In this video, John Pedroza explores the royal and majestic Palace of Cahal Pech Maya Ruins in San Ignacio.
Here is how he described Cahal Pech Maya Ruins:
The name Cahal Pech means “Place of Ticks” (probably has something to do with the ads at the stadium). That was the name given to the site by archeologists from Pennsylvania in the 1950s. Somehow I doubt the Mayan named their palatial hilltop city after a bug infestation. Archeological evidence shows the site being inhabited as early as 1500 BC. One can only guess what was going on in this city a thousands of years ago, but looking at the location and ball court I am guessing that at one time Cahal Pech was a major trading post. From it’s hilltop location one can easily see the Macal and Mopan rivers. Anyone controlling that city could have controlled the trade for almost endless miles.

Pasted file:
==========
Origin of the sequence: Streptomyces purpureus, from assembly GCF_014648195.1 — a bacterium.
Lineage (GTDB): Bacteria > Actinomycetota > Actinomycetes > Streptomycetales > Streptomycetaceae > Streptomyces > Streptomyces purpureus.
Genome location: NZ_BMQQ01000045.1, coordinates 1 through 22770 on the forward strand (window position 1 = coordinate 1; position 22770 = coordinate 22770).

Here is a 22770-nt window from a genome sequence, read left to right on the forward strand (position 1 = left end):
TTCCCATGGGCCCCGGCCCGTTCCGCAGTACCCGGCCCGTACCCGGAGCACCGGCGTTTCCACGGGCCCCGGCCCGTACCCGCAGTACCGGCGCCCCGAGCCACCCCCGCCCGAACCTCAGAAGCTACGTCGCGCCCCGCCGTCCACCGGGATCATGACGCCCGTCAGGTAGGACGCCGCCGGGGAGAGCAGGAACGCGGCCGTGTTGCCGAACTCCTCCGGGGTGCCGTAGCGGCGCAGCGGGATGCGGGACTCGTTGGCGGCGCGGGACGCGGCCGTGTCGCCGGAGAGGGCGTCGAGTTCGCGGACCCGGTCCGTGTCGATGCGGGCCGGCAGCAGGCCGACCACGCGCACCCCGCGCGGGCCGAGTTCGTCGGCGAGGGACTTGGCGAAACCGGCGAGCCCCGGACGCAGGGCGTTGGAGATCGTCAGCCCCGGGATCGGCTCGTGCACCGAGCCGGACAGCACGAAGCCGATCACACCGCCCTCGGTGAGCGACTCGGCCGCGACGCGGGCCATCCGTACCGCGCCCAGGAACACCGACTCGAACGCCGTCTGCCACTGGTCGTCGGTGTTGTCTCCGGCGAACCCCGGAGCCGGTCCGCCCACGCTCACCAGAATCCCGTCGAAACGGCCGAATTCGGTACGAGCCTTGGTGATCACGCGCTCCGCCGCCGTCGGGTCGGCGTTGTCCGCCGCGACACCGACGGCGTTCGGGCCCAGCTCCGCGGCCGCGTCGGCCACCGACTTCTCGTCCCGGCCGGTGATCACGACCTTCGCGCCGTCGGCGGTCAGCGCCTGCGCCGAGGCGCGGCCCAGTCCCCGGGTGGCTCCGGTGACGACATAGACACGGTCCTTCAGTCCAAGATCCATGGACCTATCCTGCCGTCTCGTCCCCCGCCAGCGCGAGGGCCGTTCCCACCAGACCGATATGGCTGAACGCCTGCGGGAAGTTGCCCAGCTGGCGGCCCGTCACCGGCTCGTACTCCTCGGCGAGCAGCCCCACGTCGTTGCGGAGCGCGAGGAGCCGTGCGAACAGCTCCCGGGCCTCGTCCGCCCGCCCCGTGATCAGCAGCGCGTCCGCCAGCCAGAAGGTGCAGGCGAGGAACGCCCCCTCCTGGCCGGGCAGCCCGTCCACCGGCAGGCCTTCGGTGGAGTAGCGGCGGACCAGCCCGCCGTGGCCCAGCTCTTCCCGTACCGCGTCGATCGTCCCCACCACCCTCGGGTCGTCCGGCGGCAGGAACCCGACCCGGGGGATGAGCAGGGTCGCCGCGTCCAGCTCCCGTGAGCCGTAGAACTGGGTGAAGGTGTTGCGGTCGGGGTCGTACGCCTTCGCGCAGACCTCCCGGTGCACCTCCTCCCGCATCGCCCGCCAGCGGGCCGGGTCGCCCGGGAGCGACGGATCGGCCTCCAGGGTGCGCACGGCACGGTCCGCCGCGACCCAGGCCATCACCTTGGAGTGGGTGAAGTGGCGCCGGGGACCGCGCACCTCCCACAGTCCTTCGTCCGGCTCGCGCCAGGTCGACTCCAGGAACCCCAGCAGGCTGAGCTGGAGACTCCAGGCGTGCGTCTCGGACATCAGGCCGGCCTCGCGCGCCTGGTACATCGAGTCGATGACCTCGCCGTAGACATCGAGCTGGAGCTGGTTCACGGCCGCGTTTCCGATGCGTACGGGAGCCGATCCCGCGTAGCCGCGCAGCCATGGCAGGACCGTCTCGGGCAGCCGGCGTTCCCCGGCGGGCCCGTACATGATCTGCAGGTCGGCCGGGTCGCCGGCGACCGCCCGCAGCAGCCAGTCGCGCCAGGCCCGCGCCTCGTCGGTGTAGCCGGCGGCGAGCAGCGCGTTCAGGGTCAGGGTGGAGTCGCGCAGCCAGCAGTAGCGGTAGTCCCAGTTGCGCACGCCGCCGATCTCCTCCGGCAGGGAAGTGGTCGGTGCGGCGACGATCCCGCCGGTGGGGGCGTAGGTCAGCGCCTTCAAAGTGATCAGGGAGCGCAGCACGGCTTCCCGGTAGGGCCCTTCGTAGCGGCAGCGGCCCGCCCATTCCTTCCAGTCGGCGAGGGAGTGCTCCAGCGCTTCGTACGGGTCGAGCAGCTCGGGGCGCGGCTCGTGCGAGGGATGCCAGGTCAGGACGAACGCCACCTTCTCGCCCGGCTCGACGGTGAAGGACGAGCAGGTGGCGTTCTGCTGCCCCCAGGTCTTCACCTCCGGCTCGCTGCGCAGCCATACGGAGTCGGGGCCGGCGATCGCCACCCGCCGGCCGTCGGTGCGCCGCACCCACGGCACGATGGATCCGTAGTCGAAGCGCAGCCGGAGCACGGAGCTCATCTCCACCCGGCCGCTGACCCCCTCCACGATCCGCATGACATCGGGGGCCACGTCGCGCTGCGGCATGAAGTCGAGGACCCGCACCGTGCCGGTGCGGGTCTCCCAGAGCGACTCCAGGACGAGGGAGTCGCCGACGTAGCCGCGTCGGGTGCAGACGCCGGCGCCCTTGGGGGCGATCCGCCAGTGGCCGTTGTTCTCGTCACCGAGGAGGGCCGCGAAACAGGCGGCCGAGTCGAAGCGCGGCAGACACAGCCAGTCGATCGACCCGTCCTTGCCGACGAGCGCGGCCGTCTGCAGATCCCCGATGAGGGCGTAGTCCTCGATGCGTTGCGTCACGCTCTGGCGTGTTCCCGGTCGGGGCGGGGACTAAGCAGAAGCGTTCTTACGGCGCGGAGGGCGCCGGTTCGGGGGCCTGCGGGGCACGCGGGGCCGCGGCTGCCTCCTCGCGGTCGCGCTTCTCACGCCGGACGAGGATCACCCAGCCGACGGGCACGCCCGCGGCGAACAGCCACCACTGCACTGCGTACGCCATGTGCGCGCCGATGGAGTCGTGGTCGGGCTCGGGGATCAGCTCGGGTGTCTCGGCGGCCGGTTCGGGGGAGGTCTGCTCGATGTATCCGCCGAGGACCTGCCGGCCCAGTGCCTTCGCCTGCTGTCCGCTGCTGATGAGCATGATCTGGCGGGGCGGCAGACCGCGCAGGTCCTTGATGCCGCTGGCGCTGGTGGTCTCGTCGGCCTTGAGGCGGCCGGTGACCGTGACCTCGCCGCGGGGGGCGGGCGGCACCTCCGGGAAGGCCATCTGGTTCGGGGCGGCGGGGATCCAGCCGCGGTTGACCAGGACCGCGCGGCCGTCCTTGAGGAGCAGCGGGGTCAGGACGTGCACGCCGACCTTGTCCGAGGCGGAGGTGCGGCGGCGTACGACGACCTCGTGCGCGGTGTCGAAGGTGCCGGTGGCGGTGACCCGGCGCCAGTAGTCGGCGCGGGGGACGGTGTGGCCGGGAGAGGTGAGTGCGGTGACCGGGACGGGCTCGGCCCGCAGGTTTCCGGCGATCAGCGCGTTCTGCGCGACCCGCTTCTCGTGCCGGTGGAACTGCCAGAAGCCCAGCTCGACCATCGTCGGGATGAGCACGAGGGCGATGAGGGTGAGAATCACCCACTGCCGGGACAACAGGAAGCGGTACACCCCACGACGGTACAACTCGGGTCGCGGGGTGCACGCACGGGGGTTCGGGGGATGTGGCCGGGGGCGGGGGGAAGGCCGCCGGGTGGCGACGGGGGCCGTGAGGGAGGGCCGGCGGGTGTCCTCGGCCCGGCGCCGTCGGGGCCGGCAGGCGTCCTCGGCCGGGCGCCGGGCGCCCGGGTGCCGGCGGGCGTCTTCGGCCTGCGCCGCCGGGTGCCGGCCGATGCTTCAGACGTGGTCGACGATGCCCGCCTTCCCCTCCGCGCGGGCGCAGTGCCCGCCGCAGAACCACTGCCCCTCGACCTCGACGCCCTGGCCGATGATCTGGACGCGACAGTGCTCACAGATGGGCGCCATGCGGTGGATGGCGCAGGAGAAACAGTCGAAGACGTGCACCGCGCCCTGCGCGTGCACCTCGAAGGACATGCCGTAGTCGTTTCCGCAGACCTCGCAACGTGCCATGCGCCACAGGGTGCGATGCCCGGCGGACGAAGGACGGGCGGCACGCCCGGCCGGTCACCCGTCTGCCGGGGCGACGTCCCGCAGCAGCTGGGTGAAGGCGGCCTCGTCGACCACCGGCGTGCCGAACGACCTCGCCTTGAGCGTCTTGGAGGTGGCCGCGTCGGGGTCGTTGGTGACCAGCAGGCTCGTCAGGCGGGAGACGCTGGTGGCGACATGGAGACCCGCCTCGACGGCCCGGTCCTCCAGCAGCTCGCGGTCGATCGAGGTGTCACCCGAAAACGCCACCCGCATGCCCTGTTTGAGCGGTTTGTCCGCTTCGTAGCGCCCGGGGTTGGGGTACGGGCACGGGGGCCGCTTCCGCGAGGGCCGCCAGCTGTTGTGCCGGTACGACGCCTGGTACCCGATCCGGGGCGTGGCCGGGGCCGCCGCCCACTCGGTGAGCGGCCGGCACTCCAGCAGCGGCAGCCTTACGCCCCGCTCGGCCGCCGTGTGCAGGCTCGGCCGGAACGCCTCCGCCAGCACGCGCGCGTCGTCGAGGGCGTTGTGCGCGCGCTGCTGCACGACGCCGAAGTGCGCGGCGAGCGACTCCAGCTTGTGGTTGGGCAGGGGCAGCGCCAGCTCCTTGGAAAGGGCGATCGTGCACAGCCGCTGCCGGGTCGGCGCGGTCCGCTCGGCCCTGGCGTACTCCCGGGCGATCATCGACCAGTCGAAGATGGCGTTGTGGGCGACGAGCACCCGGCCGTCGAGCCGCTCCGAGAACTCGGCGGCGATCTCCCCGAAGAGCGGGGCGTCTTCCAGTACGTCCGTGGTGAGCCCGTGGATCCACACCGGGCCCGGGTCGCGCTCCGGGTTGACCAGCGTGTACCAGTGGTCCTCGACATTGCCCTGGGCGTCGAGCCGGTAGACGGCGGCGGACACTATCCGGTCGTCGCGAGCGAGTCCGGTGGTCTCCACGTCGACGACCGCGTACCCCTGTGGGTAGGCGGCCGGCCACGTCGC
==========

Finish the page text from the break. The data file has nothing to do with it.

When I was there I had the pleasure of exploring the ruins all to myself. There were no barriers at all at the site. I was free to explore as much as I wanted to and I did. The site is very multi leveled. Like most Mayan sites there was amble evidence that the city had been rebuilt every 52 years. I saw rooms that appeared to be living quarters and others that appeared to be offering rooms. I also saw some rooms that appeared to be storage rooms (very dark and popular with the bats). I suppose if I wanted to do it the touristy way I could have driven up there. There is ample parking, but the hike wasn’t really that bad and it kind of gave me a more explorer feel to the place.
Want to learn more about Cahal Pech Maya Ruins? Visit our Cahal Pech tours page to learn more!